Respond to Leslie Loya DQ two

****** please respond to discussion question below add citations and references 🙂 *****

As I was reading the chapters in the book Called to care: A Christian worldview for nursing, the part that got to me the most is the following “Often patients press us with questions. “Why did my baby die?” “How can I live with a body that can’t move or feel?” How often have we stood dumb before these cries? Our theories were impotent to help us. The naturalistic scientific theories told us about physiology and pathology. The psychosocial nursing theories told us to listen, to feel with to support and encourage our patients. But we found ourselves powerless in the end” (Shelly, J. A., and Miller, A. B., 2006). As I read that part I felt the knot on my throat, and my stomach that I had been feeling for the past weeks. I work in the ICU, I had been there for over a year and due to the high turn over rate of nurses, I am now one of the most experienced nurses in the unit. This had mean in my life that now, every shift I work, I get the sickest and most critical patients in the unit. Once I stabilize them, they jump me to the next ones by my next shift. The sad part is that most of these patients will either eventually not make it, or will definitely won’t have a good quality of life in the future. As their nurse, I am the one that has to be there when the Doctors give the bad news to the families. I am the one that has to stay there to support them as they have to sallow the bad news. This is always hard, specially when the patients are young and had so much life ahead of them. It is definitely true when they say to take care of yourself in order to take care of others, and this is something I had been puttiing in practice a lot lately.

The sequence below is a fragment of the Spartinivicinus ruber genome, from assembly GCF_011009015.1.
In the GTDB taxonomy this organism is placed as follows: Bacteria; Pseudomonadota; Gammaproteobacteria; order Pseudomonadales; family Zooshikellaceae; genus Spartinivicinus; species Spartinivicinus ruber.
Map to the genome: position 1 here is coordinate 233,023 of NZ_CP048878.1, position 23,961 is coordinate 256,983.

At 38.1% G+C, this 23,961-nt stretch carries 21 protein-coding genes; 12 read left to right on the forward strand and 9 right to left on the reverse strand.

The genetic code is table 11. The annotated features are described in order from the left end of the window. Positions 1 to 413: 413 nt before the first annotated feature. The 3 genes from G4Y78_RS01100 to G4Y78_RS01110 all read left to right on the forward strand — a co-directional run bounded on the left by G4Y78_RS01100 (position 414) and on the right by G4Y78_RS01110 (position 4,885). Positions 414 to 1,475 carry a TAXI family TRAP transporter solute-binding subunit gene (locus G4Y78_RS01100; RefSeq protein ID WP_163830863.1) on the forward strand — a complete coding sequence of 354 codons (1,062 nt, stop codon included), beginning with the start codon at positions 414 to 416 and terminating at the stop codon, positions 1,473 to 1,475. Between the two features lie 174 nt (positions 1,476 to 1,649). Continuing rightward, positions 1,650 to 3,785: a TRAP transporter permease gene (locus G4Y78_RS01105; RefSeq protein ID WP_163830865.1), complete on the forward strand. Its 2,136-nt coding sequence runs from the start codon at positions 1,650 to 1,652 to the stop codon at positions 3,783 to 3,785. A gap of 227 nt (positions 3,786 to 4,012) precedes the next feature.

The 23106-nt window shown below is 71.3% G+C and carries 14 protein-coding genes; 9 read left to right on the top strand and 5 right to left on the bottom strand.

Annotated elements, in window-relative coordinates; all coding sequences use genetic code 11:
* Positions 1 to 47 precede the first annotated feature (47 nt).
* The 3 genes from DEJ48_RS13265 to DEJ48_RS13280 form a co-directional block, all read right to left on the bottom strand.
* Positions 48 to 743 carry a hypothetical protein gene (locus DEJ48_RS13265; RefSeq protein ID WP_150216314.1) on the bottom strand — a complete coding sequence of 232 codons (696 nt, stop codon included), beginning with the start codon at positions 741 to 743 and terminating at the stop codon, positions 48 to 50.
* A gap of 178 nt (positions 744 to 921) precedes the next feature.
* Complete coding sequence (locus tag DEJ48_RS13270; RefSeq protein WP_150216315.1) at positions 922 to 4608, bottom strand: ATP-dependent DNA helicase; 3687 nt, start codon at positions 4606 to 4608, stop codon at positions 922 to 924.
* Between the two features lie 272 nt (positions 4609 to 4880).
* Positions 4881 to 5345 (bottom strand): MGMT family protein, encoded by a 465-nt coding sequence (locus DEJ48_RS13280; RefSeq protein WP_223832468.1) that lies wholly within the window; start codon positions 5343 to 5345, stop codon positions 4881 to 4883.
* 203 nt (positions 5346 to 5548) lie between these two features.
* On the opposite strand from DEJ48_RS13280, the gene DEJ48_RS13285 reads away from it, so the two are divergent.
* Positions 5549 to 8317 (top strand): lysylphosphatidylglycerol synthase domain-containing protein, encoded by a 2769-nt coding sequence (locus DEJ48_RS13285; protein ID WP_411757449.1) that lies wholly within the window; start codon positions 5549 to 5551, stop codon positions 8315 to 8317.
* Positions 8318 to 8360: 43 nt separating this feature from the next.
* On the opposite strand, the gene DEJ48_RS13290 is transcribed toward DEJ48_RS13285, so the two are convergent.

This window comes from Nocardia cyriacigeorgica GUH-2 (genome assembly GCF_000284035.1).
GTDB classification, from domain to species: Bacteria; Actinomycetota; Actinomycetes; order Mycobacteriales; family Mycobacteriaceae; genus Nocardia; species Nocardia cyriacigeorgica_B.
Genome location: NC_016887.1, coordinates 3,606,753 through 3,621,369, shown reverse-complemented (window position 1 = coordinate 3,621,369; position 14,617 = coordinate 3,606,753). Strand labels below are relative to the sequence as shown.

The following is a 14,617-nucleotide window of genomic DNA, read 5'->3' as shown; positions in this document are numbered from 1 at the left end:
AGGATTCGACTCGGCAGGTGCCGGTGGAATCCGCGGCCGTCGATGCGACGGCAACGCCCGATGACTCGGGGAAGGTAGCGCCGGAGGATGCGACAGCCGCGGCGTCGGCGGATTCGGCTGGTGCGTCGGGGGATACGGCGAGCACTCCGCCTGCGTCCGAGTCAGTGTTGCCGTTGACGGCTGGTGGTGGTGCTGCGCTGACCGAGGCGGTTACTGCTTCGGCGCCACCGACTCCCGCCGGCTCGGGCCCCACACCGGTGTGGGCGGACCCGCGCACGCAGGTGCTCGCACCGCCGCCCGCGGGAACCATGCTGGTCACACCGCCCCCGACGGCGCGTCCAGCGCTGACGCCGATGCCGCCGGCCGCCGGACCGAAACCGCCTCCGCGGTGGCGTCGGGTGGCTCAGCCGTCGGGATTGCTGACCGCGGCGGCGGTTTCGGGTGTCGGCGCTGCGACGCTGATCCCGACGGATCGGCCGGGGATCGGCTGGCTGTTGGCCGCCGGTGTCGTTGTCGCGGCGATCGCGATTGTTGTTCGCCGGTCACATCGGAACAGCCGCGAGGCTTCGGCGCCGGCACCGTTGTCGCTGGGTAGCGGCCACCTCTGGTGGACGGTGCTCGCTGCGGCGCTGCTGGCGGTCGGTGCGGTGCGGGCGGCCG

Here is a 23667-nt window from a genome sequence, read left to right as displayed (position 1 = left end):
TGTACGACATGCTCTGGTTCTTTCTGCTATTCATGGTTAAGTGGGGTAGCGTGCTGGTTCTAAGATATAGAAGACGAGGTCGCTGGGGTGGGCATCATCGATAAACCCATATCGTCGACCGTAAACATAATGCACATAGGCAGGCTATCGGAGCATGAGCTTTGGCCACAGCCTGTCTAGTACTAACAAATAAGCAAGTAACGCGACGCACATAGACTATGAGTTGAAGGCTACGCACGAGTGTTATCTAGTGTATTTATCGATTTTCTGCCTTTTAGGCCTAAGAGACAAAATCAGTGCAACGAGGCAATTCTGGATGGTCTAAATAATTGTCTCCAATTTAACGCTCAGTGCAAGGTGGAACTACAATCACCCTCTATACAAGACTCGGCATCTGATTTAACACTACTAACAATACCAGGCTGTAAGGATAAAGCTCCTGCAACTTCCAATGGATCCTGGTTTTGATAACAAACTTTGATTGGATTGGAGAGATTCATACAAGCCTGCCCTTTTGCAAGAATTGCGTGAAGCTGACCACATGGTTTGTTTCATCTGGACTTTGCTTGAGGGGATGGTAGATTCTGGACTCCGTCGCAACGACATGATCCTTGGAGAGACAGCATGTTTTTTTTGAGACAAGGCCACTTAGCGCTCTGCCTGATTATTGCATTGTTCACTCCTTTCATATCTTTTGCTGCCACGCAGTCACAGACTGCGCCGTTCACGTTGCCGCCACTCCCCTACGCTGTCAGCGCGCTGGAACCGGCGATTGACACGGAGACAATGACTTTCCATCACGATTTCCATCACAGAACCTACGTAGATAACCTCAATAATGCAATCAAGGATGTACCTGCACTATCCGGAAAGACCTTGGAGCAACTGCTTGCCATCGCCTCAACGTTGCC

My view of of disease and healing from the readings, is that spiritual practices can promote better outcomes for the ill. The process of healing from a disease can become a smoother journey for the patient and the family when they integrate their spiritual practices.

Puchalski, C. (2001). The role of spirituality in health care. NCBI. 14(4): 352–357

Shelly, J. A., & Miller, A. B. (2006). Called to care: A Christian worldview for nursing (2nd ed.). [IVP Academic]. Retrieved from

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